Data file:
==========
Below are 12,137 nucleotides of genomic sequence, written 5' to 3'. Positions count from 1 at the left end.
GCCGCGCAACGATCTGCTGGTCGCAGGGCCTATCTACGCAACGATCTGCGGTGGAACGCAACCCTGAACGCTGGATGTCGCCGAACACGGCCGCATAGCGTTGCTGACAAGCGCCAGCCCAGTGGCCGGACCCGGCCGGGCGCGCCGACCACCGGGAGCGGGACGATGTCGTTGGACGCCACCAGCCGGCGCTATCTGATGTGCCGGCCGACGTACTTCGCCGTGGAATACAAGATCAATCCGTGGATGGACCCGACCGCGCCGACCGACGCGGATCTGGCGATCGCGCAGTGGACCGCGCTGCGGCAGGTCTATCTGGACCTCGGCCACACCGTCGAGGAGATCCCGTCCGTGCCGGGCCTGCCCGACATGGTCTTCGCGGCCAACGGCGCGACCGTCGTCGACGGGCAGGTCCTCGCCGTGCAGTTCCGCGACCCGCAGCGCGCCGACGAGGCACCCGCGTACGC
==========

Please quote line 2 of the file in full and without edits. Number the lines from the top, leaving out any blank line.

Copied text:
GCCGCGCAACGATCTGCTGGTCGCAGGGCCTATCTACGCAACGATCTGCGGTGGAACGCAACCCTGAACGCTGGATGTCGCCGAACACGGCCGCATAGCGTTGCTGACAAGCGCCAGCCCAGTGGCCGGACCCGGCCGGGCGCGCCGACCACCGGGAGCGGGACGATGTCGTTGGACGCCACCAGCCGGCGCTATCTGATGTGCCGGCCGACGTACTTCGCCGTGGAATACAAGATCAATCCGTGGATGGACCCGACCGCGCCGACCGACGCGGATCTGGCGATCGCGCAGTGGACCGCGCTGCGGCAGGTCTATCTGGACCTCGGCCACACCGTCGAGGAGATCCCGTCCGTGCCGGGCCTGCCCGACATGGTCTTCGCGGCCAACGGCGCGACCGTCGTCGACGGGCAGGTCCTCGCCGTGCAGTTCCGCGACCCGCAGCGCGCCGACGAGGCACCCGCGTACGC